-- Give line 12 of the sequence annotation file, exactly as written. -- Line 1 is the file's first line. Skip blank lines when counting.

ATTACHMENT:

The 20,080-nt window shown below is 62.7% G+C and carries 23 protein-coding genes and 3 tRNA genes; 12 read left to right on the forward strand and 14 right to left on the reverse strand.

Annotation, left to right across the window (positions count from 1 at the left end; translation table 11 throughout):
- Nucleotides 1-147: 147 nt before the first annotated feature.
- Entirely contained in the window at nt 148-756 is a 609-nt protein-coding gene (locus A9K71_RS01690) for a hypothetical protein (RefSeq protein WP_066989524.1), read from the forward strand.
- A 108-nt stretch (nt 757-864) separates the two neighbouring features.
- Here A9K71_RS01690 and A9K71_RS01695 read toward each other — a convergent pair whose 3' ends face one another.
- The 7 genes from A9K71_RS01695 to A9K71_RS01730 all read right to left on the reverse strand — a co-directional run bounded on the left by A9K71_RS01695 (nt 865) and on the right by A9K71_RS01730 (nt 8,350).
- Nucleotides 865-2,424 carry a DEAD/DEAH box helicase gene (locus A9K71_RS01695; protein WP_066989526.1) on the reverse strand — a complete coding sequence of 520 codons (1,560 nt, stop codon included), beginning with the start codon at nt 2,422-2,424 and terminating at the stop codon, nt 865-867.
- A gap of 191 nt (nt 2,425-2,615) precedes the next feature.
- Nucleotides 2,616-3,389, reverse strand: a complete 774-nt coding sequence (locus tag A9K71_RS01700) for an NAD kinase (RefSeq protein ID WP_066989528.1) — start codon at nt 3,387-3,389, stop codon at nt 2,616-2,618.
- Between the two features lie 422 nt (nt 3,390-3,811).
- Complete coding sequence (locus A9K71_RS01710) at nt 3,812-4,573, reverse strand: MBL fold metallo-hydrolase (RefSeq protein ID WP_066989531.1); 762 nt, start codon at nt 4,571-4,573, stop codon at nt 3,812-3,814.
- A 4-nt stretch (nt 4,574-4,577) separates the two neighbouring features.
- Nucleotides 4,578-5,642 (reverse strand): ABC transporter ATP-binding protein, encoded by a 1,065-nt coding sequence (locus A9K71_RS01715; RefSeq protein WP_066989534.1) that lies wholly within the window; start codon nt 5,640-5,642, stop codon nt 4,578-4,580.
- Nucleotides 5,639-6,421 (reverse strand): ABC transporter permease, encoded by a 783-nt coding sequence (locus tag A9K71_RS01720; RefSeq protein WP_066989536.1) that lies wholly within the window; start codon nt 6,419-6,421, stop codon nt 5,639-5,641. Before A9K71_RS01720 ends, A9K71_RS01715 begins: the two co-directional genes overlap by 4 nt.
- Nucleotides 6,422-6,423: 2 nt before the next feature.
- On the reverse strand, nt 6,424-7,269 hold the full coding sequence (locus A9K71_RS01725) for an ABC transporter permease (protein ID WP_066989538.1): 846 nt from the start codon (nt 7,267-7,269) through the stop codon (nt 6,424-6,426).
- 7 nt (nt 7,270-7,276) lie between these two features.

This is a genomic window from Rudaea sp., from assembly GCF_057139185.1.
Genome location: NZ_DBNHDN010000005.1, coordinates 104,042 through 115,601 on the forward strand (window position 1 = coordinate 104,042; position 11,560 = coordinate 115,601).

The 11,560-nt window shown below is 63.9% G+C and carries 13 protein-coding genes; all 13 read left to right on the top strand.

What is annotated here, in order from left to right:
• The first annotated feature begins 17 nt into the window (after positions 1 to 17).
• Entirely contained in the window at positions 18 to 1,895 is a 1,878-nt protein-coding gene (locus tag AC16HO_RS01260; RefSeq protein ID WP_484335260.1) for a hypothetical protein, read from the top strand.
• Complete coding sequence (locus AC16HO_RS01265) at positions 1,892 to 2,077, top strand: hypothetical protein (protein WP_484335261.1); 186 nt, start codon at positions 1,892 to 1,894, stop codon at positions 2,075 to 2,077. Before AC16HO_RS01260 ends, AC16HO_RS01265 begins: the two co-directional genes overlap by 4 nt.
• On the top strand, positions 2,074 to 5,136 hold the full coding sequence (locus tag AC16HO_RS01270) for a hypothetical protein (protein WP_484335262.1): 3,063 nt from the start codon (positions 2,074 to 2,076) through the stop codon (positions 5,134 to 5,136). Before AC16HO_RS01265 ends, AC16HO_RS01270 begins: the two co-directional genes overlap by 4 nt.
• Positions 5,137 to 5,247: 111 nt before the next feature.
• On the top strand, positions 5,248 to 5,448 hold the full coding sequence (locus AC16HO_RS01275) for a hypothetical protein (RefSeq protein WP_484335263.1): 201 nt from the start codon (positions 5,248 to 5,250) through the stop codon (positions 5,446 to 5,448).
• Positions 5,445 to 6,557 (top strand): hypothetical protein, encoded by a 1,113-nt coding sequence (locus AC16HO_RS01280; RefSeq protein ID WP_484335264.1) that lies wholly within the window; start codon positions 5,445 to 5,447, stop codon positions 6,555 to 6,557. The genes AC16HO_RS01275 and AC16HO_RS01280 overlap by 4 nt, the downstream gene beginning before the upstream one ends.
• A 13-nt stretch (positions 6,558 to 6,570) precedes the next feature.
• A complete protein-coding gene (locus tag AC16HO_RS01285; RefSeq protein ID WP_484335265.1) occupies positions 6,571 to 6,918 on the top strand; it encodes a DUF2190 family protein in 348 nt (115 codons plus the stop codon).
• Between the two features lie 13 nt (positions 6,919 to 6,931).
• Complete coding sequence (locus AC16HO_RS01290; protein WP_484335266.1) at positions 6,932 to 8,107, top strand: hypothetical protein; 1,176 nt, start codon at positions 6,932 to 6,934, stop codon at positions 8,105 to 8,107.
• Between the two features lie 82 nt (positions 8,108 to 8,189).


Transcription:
- Complete coding sequence (locus A9K71_RS01710) at nt 3,812-4,573, reverse strand: MBL fold metallo-hydrolase (RefSeq protein ID WP_066989531.1); 762 nt, start codon at nt 4,571-4,573, stop codon at nt 3,812-3,814.